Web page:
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Speed Cameras – should we have warning signs?

There is a radical difference in the way NSW and VIC motorists are treated by speed camera policy.

One state at least appears to cooperate and encourage their drivers to ‘slow down’ and obey speed limits through the use of warning signs and other messaging.

The other state prefers to hide, forego messaging, and catch drivers who break the rules. In the human mind, this creates an atmosphere of surveillance to drive compliance, and was demonstrated by the ‘Panopticon’ designed by Jeremy Bentham – a founding father of utilitarian ethics.

Written by Discernable

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  1. I loath these things now. I loath even more the thinking behind them, which is simply this; IT WAS ONLY EVER ALWAYS ABOUT THE MONEY ALL OF THE TIME. Victorian speed limits are inconsistently random and as traffic infringements have dropped speed limits on roads have been axed to ridiculous levels simply to increase revenue again. The 110khm freeway past pakenham, now 70-80kmh is exhibit one. Don't get me started on fake "road work" restrictions. 5 kilometers of freeway dropped to a obscene 40kmh just because someone halfway up a hill, behind a safety barrier is picking up rubbish or mowing a lawn, or even better gone home. In the midst of this madness every ten minutes you pass one of Dan's unmarked radar cars parked on the side of the road hoping to catch you out at the new super low limit for as little as 3kmh speed violation. Spend a day driving around, or watch dash cams, an you quickly realise that speed is not and never was the actually issue. People drive, weave, cut in, swerve in traffic like lunatics and as long as they are not "speeding" they remain completely unmolested and entirely free to kill whomever they like. Innocent people continue to die and get injured, the government continue to get rich, and nothing improves.

  2. I disagree with the greatest good approach as the basis of ethics, but I agree with the Labor guy about not needing speed camera signs. A speeding fine is a voluntary tax that I'm happy to let my fellow Victorians pay instead of me, when they choose to speed. We all know the cameras are out there, and we don't need a sign to remind us like a "caution hot contents" sign on a coffee cup.

  3. If the policy in NSW gives the same result as the policy in Victoria, he has just proved the government is only interested in robbing people…. because if Victoria put up signs to slow people down, that would save just as many people but the government would lose money.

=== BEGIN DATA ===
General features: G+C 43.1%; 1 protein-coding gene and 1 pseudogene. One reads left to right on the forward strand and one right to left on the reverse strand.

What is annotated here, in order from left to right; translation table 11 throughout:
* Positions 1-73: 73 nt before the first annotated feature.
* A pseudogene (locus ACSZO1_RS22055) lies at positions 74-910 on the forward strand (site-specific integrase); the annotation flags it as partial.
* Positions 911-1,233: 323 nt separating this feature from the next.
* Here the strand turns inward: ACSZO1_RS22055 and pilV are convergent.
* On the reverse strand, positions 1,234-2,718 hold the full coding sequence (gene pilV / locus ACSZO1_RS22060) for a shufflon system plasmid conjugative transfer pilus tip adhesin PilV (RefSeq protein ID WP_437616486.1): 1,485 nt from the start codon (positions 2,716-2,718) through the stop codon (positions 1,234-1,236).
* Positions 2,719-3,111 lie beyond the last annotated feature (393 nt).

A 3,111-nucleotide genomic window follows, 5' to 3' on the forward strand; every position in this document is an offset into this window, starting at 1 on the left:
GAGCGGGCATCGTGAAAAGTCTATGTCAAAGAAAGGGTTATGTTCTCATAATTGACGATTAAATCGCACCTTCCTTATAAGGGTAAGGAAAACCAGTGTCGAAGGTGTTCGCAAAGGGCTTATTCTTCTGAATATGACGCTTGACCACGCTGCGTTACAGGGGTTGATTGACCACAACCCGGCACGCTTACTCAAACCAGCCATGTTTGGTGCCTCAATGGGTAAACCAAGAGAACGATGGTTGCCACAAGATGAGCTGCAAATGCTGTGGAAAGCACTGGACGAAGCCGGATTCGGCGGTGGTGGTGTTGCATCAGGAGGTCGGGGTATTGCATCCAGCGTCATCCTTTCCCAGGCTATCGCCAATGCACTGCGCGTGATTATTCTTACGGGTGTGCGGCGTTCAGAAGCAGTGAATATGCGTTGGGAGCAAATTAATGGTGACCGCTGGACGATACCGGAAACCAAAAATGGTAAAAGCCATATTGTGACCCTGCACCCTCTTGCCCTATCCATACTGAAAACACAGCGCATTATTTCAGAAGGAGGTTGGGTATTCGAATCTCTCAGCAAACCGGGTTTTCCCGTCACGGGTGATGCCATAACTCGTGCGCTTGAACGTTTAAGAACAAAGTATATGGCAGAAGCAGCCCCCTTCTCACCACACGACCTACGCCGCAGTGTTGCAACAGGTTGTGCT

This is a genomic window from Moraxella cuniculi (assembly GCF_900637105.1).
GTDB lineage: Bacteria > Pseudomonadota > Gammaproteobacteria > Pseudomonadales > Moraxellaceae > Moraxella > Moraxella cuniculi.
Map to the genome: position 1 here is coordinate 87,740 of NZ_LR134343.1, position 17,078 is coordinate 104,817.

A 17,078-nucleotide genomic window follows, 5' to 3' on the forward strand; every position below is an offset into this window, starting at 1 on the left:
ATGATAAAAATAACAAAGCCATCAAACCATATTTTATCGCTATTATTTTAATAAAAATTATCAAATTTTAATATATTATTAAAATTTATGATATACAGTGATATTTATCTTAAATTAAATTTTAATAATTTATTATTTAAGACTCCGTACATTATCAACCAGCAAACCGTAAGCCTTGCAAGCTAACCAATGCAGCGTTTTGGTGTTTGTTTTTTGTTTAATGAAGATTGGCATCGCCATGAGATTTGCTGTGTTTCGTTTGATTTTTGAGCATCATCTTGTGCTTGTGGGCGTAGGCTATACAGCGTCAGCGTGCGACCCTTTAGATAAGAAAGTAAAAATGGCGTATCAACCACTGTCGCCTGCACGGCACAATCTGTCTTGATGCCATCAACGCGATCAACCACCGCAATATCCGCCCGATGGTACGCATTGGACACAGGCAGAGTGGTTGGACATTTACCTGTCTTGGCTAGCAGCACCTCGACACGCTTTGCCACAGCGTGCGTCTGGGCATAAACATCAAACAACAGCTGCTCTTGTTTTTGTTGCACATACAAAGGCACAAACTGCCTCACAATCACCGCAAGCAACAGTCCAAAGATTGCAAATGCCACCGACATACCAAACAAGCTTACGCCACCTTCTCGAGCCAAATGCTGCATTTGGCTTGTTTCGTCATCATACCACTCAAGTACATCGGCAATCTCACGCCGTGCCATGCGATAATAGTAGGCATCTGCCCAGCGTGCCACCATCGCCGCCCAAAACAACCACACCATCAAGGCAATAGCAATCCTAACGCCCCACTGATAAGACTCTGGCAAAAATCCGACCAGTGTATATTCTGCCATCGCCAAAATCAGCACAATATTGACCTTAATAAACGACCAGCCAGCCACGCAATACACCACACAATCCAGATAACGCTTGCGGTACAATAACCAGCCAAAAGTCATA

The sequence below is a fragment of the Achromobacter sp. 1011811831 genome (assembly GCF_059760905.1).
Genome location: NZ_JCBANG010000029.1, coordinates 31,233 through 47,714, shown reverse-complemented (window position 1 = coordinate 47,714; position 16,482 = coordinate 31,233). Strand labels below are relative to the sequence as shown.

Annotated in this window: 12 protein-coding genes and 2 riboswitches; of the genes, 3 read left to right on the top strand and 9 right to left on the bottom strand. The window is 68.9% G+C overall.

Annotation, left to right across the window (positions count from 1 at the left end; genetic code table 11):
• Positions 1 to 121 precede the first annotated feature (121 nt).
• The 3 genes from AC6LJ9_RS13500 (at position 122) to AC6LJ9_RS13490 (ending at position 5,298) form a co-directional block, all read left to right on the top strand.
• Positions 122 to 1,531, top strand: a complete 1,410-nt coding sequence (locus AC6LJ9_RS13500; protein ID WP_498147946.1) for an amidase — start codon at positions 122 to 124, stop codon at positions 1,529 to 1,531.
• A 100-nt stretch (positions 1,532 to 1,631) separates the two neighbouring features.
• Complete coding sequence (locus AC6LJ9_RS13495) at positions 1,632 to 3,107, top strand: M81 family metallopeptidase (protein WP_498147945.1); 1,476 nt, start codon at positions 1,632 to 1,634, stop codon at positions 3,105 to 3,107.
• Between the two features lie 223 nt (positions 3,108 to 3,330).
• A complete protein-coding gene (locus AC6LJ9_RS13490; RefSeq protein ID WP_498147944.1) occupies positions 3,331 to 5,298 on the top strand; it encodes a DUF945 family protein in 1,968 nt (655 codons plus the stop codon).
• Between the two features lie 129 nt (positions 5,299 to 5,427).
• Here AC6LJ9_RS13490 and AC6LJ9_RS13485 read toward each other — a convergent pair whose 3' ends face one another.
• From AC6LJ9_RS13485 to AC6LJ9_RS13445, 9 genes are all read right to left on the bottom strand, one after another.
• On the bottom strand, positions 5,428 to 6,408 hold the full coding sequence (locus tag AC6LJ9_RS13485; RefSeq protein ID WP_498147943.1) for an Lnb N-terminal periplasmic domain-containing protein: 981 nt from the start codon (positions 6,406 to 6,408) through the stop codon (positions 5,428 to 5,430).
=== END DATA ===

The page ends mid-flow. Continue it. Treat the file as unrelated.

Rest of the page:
Might not be so bad if they put all the revenue into better roads….. but no….. not really interested in saving lives.

  4. They don’t like us calling them speed cameras, they have indicated that they are “safety cameras”
    So my question would be from a logical point of view. Why do they put mobile safety cameras on freeways , where there is not much human traffic. Would it not be more logical to have the “SAFETY “cameras in built up areas where speed limits are 40, 50, 60, this is where active humans are. Active humans are not wandering around country freeways. So are they safety cameras or are they revenue cameras?

  5. I believe in advisory speeds….not limits

    Advisory speeds encourage driving to the conditions.

    Limits result in people putting their brain on autopilot rather than actively driving to conditions.

    I also believe in being aware of everything in my surroundings at all times…. I like to think and be alive and be my own human….not be a robotic compliant slave beholden to arbitrary often bizarre nonsensical rules

  6. It's only ever been about raising revenue. Whether fixed, almost hidden behind bushes or in utes etc. Where safety is the desired outcome, a highly visible living policeman/woman is used.

    WA used to have "you have just past a camera" type signs; yes, after the cameras. Early this week I was in a slow train of vehicles as we crawled past a ute parked right against the kerb. It was in a 70kmh zone that required the world to slow to a crawl merely because of another bureaucratic decision that roads near schools had to have 40kmh speed limits. There wasn't a child to be seen anywhere, so the camera could only have been for revenue. Similarly when these revenue vehicles are parked at the bottom of hills in the suburbs and towns, hoping to catch unwary motorists who have allowed their speed to creep a smidge over the ridiculous 50kmh limit.

    Government in democracies is supposed to be "for the people". Not for the bureaucrats or departments, let alone for the politicians. That the fixed cameras on freeways etc have cameras watching the speed cameras, says that these revenue devices are detested by more than small number of motorists.

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